Diamond Source Warranty Protocol Called too Costly, ImpracticalOctober 15, 12
U.S. retailers are calling for additional
documentation, on top of KP, for these goods
Industry analyst and commentator Chaim Evan-Zohar reacted strongly to the Protocol announced by Jewelers of America (JA), Diamond Manufacturers & Importers Association of America (DMIA) and Jewelers Vigilance Committee (JVC), along with other organizations and companies.
Evan-Zohar said that this system talked of seller’s obligations and buyer’s rights but “clearly not vice versa.” According to him, acceptance of the protocol would mean that polished diamonds from each mine and each polishing location had to be tracked separately. “This is a nightmare for the alluvial miners, who are precisely the people we need to protect and nourish,” he said.
According to him, the warranties built into contracts would mean that sellers could be sued even three years after a transaction. Also, he said, the protocol state that irrespective of rulings in local courts, companies could be sued in the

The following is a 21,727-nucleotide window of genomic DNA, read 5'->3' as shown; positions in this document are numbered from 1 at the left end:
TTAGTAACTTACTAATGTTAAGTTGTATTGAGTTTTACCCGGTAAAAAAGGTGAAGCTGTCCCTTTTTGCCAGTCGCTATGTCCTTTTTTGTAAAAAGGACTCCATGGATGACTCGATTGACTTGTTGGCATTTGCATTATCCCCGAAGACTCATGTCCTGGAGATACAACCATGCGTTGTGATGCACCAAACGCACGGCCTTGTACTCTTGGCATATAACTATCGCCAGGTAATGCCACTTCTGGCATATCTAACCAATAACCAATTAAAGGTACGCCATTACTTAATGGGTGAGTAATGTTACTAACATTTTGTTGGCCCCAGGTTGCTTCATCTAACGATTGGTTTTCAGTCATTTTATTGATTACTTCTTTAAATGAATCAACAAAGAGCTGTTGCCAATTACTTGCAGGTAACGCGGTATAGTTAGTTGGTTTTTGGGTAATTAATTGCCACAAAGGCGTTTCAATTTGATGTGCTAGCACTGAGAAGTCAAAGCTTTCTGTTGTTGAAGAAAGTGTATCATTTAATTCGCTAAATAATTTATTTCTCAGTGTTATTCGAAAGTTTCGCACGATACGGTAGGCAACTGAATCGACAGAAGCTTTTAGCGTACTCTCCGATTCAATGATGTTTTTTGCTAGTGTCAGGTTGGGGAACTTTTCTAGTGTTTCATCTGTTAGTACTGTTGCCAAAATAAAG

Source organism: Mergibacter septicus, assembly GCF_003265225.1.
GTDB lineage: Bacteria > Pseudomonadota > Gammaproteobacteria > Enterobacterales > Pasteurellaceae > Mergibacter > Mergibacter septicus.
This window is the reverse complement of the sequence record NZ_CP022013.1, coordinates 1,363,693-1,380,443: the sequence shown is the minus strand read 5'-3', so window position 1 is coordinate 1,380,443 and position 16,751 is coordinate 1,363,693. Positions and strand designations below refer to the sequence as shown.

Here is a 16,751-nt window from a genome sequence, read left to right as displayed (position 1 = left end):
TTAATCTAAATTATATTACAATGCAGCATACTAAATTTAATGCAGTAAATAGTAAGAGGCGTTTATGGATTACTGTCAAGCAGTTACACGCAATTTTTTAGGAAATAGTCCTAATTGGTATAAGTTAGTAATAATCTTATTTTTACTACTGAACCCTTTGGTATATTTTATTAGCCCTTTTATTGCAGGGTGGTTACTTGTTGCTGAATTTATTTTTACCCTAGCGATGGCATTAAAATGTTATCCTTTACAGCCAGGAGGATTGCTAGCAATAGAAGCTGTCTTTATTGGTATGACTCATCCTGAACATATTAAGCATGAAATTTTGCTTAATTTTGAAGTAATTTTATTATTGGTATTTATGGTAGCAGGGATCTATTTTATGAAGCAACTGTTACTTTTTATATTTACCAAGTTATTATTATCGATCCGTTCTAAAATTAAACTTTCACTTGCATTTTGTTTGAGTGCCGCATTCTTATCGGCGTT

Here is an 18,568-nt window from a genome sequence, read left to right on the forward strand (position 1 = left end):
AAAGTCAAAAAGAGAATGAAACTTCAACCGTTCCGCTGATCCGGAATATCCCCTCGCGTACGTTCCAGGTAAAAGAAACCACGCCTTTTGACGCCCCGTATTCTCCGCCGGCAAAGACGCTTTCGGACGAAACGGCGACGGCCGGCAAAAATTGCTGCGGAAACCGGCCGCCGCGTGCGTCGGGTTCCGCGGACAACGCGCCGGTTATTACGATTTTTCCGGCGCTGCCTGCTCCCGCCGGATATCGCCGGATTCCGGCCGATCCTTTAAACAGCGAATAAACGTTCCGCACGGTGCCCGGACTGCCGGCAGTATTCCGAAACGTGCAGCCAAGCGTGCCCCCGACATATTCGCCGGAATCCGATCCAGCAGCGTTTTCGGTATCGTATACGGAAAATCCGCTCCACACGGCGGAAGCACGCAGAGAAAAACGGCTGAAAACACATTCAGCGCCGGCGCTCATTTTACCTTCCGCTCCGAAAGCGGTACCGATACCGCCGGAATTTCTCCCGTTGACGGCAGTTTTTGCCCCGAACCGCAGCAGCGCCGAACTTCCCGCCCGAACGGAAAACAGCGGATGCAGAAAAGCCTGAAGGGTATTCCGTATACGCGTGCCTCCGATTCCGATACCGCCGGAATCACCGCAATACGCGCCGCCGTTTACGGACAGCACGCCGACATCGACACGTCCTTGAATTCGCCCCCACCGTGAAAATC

If the protocol were to be accepted, Evan-Zohar asked, “Will banks finance transactions that are not final?”
The biggest problem with the protocol, Evan-Zohar said, was that it mandated that diamond companies segregate their production from various sources at all time. “What the authors of this document fail to understand,” he said, “is that the diamond industry’s strength is its ability to buy from various sources and mix the goods to form parcels that clients would want.”
The cost of segregating and maintaining separate inventories would amount to some $500 million in India alone, estimated Russell Mehta of Rosy Blue.
In a panel discussion, AWDC President Stephane Fischler observed that many of the issues concerning chain of custody had come up because the industry did not act collectively. “There is no ‘we’ in the industry,” he said, “miners, diamond processors and finally the retailers don’t communicate with one another enough. The pipeline is unsynchronized.”
Reuven Kaufman, president of the Diamond Dealer’s Club in